As Bush and Blair prepare to meet, the Financial Times says the Iraq Study Group's report "is particularly damaging to Mr Blair, as it highlights the limits of British influence on US policymaking and the fact that the UK premier is inextricably linked with the Bush administration's battle plan."
The Wall Street Journal says, "Policy makers and the public are likely to view events in Iraq through the lens of the report -- already widely available in paperback form -- well into the coming year. A circuit of congressional hearings, talk shows and lectures featuring the panel members ensures their advice will remain in headlines... Still, a senior administration official said the White House doesn't feel bound by the report and is unlikely to implement many of its recommendations, especially regarding calls for diplomatic outreach to U.S. foes Syria and Iran."
"Except for the recommendations on Iran and Syria, the panel appeared to steer away from language that might inflame the Bush administration," says the Washington Post. "But in language and tone, the 96-page report offered an assessment of the U.S. mission in Iraq that was strikingly different from what has been heard until recently from the White House. There was no mention of the goal of establishing democracy, and no discussion of 'victory' or the centrality of Iraq in 'the war on terror' -- staples of Bush rhetoric."
The Los Angeles Times: "To try to make it easier for Bush - a man who prides himself on consistency and who consequently is criticized by opponents as stubborn - the 10-member commission delivered its report in two parts and two different tones... Members of the commission said they were pleased that Bush gave them as much attention as he did... But they acknowledged that the president did not endorse any of their findings." The story also notes that Cheney may oppose certain recommendations -- but may not have as much influence as he used to.
"The White House insists that Bush will not outsource his decision-making on Iraq, yet the changing political landscape would seem to make it difficult for him not to embrace or - at least seriously consider - opposing views," per the AP.
The Boston Globe's Canellos writes that "the commission's key recommendations carry an emphasis on diplomatic engagement that has been missing from the Bush administration so far" and "represent a direct challenge to President Bush's foreign policy."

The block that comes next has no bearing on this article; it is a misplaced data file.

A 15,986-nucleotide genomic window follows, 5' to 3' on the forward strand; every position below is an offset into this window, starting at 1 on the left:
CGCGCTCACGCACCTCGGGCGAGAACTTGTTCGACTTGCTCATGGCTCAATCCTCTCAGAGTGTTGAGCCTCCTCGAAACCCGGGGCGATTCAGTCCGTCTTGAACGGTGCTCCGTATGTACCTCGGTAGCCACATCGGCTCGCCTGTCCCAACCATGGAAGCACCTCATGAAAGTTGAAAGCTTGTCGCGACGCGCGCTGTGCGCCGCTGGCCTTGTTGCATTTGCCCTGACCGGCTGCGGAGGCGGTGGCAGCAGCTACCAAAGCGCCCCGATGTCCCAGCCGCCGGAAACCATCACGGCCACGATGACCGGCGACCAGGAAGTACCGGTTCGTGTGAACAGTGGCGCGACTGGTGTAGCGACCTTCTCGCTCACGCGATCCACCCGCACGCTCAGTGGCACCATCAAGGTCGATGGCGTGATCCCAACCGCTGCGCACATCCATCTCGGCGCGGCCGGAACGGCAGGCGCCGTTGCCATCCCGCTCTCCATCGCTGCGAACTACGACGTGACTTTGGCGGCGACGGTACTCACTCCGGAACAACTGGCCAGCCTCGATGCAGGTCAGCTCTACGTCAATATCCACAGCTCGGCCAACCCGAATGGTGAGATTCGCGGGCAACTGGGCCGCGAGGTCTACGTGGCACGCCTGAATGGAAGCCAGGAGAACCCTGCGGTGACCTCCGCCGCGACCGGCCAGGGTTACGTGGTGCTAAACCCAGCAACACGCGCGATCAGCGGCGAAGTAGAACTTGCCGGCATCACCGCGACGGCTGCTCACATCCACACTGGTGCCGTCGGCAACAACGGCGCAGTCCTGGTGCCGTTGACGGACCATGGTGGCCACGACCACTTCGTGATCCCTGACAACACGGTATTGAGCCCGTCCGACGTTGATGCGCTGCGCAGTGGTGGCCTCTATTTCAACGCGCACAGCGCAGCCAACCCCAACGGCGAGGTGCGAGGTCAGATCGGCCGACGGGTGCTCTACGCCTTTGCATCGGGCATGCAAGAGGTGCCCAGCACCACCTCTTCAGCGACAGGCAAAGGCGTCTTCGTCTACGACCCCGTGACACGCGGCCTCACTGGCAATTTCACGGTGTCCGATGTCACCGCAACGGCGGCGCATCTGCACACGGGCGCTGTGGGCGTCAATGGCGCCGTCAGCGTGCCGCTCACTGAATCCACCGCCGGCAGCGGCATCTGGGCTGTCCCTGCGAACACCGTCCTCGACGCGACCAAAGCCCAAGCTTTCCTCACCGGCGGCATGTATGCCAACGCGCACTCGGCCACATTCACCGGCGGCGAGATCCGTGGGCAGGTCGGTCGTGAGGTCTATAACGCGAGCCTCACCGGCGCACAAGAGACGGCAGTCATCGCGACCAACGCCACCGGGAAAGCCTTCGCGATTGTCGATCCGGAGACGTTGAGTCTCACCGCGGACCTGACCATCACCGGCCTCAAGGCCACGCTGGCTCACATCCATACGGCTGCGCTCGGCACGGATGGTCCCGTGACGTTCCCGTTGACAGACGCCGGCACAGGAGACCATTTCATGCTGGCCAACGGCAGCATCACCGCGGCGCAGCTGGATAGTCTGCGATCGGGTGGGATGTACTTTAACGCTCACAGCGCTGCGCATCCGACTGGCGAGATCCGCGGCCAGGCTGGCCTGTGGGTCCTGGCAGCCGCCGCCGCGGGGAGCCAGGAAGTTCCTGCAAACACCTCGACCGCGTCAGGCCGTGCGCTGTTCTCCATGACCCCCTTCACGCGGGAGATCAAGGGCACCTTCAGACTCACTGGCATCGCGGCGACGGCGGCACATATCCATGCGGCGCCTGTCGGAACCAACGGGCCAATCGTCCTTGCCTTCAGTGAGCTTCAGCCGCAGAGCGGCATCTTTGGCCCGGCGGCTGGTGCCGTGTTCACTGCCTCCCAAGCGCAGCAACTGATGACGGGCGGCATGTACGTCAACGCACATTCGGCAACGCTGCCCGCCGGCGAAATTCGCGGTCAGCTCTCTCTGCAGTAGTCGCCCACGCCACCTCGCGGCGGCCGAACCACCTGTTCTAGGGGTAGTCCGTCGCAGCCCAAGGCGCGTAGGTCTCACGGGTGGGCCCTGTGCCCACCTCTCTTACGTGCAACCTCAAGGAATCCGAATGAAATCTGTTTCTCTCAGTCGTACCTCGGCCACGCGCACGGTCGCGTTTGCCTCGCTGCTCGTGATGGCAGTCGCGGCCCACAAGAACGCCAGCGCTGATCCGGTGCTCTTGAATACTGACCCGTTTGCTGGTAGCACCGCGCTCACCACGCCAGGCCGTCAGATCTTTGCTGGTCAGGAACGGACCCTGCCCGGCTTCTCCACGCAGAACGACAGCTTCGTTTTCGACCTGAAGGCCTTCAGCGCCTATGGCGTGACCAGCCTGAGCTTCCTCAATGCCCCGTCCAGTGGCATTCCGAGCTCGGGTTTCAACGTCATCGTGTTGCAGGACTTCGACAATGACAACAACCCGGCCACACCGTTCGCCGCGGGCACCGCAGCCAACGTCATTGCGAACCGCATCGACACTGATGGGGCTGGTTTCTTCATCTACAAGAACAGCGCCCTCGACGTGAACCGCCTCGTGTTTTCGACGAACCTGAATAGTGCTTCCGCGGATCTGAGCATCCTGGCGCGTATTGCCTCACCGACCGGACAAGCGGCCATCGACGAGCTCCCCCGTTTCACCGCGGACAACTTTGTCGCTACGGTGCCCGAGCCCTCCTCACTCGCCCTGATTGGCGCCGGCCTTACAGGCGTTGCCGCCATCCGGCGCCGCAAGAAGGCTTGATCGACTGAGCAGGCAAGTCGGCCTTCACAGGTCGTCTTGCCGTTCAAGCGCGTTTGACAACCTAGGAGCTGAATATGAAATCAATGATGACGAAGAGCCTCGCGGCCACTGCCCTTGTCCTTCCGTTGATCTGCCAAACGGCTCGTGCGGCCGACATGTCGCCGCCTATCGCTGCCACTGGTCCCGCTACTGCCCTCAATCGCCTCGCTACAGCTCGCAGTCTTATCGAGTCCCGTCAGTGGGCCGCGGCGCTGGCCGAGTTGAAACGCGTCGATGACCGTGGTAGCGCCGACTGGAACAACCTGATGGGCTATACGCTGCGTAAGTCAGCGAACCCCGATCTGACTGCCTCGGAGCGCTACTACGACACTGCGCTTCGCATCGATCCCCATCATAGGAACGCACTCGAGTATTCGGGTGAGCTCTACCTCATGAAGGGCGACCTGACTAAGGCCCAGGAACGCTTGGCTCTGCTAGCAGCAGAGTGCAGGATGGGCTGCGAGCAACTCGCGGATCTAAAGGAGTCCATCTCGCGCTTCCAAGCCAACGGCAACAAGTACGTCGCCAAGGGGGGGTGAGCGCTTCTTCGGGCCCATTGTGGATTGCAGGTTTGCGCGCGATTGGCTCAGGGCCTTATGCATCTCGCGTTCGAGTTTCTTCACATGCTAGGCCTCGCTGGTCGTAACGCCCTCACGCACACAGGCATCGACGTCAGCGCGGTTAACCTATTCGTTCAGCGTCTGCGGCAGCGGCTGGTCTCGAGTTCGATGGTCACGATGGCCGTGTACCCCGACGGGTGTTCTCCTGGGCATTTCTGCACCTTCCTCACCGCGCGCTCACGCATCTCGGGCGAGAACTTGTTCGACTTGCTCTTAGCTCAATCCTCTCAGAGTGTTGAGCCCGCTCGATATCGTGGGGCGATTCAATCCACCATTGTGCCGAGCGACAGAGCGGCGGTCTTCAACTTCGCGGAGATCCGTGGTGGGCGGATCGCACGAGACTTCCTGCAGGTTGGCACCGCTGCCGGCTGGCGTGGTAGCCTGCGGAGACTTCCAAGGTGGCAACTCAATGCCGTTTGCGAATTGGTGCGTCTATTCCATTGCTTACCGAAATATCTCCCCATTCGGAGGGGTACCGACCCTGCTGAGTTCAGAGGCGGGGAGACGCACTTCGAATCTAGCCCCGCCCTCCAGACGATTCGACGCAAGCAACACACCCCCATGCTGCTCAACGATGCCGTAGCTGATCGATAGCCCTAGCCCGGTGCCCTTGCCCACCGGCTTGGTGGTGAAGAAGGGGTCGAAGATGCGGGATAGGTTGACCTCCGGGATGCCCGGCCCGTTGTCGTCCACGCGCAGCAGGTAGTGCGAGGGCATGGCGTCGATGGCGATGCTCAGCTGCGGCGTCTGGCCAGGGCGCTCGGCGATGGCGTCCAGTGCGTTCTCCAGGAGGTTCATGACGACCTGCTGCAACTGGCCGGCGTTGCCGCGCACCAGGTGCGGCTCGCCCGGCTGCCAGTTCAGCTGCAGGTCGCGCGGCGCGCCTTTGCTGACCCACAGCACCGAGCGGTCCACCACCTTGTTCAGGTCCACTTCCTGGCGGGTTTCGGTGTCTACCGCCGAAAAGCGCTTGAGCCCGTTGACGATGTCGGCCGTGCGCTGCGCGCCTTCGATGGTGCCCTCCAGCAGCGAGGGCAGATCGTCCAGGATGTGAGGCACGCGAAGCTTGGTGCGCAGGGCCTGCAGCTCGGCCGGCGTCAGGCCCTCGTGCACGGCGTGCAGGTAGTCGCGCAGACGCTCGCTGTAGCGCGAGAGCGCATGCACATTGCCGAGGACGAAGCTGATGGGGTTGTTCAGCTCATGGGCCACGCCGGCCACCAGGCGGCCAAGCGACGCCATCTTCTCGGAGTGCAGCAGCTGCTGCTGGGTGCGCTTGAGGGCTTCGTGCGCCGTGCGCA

The group's assessment that the Administration has underrreported violence in Iraq "confirmed a Sept. 8 McClatchy Newspapers report that U.S. officials excluded scores of people killed in car bombings and mortar attacks from tabulations measuring the results of a drive to reduce violence in Baghdad."
A military analysis by the New York Times notes that the group is positing that the United States "can accomplish in little more than one year what it has failed to carry out in three" -- which is build up Iraq's security forces. "In essence, the study group is projecting that a rapid infusion of American military trainers will so improve the Iraqi security forces that virtually all of the American combat brigades may be withdrawn by the early part of 2008."
Some troops in Iraq aren't optimistic that the group's recommendations are realistic. "The soldiers from Company C, 1st Battalion, 37th Armored Regiment welcomed the plans for change but questioned the high-level U.S. panel's recommendation Wednesday that most combat troops leave Iraq by early 2008."
The Senate confirmed Defense Secretary nominee Robert Gates yesterday, 95-2, "with Democrats and Republicans portraying him as the man who will help overhaul President Bush's Iraq policies."
The Des Moines Register reports that 50 House members have sent Bush a letter urging him to nominate defeated Rep. Jim Leach (R) as UN ambassador. I's unclear, however, whether Leach wants the job.
At a hearing yesterday, incoming Senate Judiciary Committee chair Pat Leahy put the Administration on notice that Democrats intend to monitor its counterterrorism programs, the New York Times writes.
NBC News military analyst Bill Arkin hears that Tommy Franks' decision to sell his house in Tampa and move to Oklahoma is based on his desire to run for federal office from the Sooner State. The former CENCOM commander, responsible for the invasions of Afghanistan and Iraq, is a native of Wynnewood, OK.